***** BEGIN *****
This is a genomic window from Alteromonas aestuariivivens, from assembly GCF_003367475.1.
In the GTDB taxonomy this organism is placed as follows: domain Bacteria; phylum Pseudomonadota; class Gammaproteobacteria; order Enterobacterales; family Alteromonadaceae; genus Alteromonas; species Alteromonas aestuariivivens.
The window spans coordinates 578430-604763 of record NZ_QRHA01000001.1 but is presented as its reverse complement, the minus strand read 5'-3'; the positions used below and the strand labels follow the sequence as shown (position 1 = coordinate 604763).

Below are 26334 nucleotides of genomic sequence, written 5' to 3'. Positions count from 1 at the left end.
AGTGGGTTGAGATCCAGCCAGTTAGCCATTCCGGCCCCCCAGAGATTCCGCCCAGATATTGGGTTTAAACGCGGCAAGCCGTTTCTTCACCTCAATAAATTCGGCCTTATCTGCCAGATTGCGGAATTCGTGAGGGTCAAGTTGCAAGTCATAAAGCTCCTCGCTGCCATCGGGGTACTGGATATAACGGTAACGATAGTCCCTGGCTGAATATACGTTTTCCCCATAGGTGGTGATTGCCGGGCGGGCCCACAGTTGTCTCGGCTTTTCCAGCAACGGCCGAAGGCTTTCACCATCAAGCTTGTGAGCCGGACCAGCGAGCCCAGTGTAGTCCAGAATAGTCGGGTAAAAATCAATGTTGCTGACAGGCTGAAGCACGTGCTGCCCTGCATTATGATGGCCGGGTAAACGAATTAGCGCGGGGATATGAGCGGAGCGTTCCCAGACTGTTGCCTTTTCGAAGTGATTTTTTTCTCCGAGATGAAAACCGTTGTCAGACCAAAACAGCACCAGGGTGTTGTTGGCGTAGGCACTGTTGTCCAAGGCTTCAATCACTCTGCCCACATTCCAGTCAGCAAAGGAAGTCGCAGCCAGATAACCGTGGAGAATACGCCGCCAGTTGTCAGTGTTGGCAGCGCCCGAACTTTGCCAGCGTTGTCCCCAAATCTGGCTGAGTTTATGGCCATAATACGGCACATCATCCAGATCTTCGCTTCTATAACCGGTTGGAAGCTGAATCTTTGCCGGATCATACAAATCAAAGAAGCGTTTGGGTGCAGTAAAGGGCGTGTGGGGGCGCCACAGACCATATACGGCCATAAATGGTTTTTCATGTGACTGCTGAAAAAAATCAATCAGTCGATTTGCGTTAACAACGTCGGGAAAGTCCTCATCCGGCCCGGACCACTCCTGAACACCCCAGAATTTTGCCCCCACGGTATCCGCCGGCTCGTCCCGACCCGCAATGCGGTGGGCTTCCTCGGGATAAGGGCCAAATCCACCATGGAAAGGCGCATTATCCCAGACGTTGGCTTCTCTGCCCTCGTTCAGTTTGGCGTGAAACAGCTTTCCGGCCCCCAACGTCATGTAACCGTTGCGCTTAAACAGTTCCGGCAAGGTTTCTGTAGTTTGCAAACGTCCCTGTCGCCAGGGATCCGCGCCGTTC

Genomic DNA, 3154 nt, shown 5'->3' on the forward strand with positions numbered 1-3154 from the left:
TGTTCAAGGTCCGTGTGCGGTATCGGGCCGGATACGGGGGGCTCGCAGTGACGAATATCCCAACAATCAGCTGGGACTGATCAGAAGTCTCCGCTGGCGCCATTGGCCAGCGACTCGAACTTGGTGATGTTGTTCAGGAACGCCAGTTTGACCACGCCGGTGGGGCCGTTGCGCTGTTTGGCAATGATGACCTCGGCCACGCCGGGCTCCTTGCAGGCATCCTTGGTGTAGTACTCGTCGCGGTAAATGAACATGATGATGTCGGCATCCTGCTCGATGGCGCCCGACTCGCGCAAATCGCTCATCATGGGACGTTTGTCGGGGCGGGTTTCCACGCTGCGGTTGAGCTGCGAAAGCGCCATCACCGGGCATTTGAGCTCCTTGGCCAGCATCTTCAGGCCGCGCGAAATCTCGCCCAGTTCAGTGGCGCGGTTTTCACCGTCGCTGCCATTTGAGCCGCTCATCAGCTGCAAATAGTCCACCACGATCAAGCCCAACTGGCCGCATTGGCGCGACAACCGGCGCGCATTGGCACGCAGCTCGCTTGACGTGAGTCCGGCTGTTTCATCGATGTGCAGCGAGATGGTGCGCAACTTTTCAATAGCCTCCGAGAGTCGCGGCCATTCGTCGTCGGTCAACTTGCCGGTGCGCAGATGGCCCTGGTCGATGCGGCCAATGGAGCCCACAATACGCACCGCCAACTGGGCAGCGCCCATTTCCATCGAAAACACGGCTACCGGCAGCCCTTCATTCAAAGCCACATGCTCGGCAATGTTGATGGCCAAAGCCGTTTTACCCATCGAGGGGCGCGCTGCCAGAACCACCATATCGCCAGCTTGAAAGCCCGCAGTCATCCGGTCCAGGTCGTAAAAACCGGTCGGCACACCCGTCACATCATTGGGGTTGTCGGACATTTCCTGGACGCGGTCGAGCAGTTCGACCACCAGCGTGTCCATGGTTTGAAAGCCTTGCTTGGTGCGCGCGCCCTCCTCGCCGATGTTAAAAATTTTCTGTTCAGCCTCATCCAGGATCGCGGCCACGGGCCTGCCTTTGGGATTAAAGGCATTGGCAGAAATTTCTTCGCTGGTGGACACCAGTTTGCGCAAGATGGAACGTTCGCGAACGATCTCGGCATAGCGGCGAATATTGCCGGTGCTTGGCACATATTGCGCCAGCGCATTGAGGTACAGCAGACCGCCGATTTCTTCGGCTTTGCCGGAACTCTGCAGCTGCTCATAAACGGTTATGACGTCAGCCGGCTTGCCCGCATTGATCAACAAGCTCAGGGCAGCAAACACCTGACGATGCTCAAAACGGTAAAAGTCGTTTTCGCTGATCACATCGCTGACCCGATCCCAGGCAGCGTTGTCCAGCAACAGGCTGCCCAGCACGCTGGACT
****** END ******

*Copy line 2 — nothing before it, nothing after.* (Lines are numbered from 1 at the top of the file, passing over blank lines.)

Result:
In the GTDB taxonomy this organism is placed as follows: domain Bacteria; phylum Pseudomonadota; class Gammaproteobacteria; order Enterobacterales; family Alteromonadaceae; genus Alteromonas; species Alteromonas aestuariivivens.